Our first contribution, “New Kids on the Blog,” was uploaded on September 8, 2014. We were excited to try our hands at blog writing, something none of us had ever done before, at least not on a regular basis. Used to writing academic papers, books, or book chapters, we at first found the new medium too cursory and maybe also too frivolous, in short: not academic enough. But we soon discovered that “short” does not necessarily mean “not serious” or “too superficial.” So slowly but surely, we learned to love the short form, spiced up with images, video clips, podcasts, and movie trailers. Soon, we started recruiting writers from across the globe, inviting them to share their views on U.S. history, politics, arts, and the media. Some of the contributions were critical of U.S. politics, but most celebrated the U.S. for its creative energy, its innovative strength, and its ability to constantly rejuvenate.
Occasionally, our blog assistants would try their hand at blog writing. In the last few years, we couldn’t help but notice the generational differences between us and our blog helpers and the interests close to their hearts. Consequently, blogs started to focus on fantasy films, digital distractions, and non-binary and transgender identities.
One of the highlights for us was recruiting and/or interviewing award-winning authors such as Charlene L. Edge, Saloma Miller Furlong, Michael Lederer, Jayne Ann Philipps, Andrew Ridker, Drew Hayden Taylor, and Ira Wagler.
Overall, we published close to 400 blogs, which attracted readers from altogether 184 different countries! Our most faithful readership came from such diverse countries as the U.S., followed by Germany, China, France, the Russian Federation, Canada, and the Ukraine.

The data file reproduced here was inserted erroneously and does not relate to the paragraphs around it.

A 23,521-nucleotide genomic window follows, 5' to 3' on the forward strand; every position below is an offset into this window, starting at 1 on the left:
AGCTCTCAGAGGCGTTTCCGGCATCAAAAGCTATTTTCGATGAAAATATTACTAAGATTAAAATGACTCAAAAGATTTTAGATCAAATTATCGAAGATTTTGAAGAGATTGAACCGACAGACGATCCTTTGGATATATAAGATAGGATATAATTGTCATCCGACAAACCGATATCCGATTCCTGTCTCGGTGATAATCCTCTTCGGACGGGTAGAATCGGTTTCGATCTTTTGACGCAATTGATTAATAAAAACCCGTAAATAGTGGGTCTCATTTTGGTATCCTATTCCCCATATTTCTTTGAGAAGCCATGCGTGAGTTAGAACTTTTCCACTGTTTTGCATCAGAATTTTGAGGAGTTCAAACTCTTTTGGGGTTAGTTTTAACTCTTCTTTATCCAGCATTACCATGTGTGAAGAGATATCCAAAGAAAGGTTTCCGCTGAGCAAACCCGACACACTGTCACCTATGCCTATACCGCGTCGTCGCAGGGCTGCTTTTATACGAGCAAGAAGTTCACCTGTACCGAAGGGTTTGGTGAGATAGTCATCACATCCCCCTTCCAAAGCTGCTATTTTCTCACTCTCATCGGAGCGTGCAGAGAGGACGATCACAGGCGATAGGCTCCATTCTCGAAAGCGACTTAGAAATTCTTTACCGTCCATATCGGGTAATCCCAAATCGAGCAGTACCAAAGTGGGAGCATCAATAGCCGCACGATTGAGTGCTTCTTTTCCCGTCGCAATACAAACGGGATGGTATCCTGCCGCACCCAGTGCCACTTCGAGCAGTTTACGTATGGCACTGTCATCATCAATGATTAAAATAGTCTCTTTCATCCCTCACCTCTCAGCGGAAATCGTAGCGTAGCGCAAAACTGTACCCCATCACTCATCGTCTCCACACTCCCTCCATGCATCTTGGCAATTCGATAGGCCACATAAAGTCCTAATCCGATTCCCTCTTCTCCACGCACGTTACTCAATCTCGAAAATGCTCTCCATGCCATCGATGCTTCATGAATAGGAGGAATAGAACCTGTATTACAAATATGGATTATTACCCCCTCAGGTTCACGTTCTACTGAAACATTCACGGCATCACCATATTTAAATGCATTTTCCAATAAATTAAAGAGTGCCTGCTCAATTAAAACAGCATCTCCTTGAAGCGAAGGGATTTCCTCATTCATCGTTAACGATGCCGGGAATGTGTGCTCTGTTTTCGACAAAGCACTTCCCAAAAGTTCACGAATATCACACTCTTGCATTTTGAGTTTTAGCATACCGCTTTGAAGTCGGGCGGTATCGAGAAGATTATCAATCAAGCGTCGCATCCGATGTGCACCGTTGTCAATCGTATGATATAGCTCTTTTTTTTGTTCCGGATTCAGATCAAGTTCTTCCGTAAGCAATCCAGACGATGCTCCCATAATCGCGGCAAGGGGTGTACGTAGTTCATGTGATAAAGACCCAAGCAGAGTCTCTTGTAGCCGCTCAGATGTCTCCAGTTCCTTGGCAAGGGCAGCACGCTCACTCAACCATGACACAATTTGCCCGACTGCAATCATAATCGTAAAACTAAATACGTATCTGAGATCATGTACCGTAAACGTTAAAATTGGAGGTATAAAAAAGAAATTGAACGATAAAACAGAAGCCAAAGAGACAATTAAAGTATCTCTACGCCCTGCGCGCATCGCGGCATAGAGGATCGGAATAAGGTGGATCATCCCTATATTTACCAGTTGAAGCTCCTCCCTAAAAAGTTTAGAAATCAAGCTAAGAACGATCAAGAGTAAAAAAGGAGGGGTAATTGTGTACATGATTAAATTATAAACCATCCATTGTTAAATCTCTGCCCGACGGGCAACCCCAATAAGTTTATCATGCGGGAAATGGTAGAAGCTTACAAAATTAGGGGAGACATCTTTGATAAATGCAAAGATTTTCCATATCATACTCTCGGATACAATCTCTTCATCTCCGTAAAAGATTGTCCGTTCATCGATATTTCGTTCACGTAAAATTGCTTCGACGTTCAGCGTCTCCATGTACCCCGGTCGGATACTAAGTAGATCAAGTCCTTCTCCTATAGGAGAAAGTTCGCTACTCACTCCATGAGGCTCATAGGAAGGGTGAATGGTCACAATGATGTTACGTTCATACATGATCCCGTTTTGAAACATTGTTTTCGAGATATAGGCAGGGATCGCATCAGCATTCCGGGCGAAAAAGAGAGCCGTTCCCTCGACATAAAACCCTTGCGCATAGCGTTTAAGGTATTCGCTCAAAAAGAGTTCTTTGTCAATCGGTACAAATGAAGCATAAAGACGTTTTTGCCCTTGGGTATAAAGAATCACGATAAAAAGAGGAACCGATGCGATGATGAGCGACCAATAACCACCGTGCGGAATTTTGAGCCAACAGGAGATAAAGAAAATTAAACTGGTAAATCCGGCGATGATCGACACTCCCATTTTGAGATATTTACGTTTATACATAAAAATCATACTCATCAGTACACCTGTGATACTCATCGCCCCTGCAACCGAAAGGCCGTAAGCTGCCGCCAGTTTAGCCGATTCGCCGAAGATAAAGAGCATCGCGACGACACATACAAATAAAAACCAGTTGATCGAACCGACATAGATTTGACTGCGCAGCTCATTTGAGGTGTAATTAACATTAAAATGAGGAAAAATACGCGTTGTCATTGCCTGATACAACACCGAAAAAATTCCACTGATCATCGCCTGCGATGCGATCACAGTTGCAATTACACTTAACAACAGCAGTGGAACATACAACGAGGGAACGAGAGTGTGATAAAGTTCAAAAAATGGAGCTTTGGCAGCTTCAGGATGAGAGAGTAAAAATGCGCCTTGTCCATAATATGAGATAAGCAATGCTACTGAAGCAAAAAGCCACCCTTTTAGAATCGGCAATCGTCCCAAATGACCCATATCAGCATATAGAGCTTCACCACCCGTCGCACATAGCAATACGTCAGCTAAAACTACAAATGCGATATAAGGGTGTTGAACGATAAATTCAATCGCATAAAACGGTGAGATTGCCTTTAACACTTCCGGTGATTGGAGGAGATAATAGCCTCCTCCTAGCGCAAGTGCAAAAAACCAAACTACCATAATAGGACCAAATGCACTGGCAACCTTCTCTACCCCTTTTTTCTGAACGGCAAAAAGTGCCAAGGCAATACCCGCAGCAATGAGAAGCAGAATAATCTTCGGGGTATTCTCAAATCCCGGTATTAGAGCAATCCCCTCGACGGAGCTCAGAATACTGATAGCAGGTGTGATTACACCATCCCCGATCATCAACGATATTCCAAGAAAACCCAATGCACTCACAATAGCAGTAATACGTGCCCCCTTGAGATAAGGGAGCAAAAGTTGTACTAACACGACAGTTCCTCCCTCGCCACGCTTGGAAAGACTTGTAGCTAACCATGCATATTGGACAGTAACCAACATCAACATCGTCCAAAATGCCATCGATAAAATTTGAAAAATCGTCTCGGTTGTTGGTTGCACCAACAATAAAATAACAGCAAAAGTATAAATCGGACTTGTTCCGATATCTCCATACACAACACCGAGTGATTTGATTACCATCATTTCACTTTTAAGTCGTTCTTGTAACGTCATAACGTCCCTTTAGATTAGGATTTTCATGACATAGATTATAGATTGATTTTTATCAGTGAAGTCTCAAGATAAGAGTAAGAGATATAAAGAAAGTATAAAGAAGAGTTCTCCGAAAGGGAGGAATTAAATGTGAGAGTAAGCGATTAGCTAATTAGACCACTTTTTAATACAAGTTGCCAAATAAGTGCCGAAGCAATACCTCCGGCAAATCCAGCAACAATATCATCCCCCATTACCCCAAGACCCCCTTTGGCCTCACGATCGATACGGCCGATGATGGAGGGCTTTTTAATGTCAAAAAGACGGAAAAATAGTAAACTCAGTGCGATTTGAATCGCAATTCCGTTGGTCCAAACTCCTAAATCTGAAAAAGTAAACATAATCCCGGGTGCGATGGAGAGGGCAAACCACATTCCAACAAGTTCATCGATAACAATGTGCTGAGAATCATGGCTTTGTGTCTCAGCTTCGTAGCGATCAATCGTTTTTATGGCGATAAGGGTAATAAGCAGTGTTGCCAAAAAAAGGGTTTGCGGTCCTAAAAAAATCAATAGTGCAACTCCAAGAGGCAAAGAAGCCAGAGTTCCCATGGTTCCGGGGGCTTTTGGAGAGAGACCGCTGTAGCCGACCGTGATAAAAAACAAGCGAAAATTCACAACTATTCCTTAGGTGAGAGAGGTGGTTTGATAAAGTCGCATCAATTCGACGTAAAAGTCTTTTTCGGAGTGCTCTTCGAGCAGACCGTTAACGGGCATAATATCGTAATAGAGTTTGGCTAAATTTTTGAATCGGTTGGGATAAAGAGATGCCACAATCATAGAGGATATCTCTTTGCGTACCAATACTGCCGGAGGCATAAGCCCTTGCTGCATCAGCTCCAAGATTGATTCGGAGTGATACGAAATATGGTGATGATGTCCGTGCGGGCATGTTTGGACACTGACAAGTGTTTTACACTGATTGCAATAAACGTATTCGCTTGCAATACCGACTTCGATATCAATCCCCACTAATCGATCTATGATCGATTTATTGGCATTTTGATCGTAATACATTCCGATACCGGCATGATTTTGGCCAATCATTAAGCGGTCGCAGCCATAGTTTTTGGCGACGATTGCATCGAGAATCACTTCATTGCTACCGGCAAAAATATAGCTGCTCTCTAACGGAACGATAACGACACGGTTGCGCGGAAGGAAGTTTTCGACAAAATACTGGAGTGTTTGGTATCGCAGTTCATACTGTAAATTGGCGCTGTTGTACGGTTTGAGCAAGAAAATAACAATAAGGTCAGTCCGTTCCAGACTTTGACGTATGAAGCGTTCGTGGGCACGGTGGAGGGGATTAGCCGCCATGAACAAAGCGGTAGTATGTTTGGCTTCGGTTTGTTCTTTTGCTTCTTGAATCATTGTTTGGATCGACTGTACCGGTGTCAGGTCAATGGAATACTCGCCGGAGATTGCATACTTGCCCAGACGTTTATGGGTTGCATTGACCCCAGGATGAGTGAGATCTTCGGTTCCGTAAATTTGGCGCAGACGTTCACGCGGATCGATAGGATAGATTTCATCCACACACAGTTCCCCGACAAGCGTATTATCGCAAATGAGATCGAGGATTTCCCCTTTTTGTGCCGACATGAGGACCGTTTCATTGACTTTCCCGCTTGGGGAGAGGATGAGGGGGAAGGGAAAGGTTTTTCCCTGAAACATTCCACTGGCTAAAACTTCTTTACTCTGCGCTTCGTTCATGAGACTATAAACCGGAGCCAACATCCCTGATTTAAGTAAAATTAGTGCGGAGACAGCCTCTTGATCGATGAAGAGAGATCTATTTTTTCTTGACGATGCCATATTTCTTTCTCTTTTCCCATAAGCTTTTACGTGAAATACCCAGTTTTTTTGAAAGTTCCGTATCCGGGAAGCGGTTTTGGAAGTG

As one of our final tasks, we are currently preparing the American Studies Blog data for inclusion in the Leuphana Digital Archive. After the process has been completed, the American Studies Blog will continue to be available to researchers and a wider public long after the current website disappears.
Although the ASB was one significant and vital constituent in American Studies at Leuphana, North American Studies will continue with both the NAS profile in Complementary Studies and our lecture series, “Maple Leaf & Stars and Stripes.” For talks during the coming fall semester, please check out the poster:
Finally, our blog wouldn’t have been such a success without our faithful contributors and readers. Additionally, we’d like to thank the United States Embassy in Berlin for their generous funding. Last but not least, we dedicate this final blog to Dr. Martina Kohl for her unwavering support.
We had 9 great years and hope you did, too!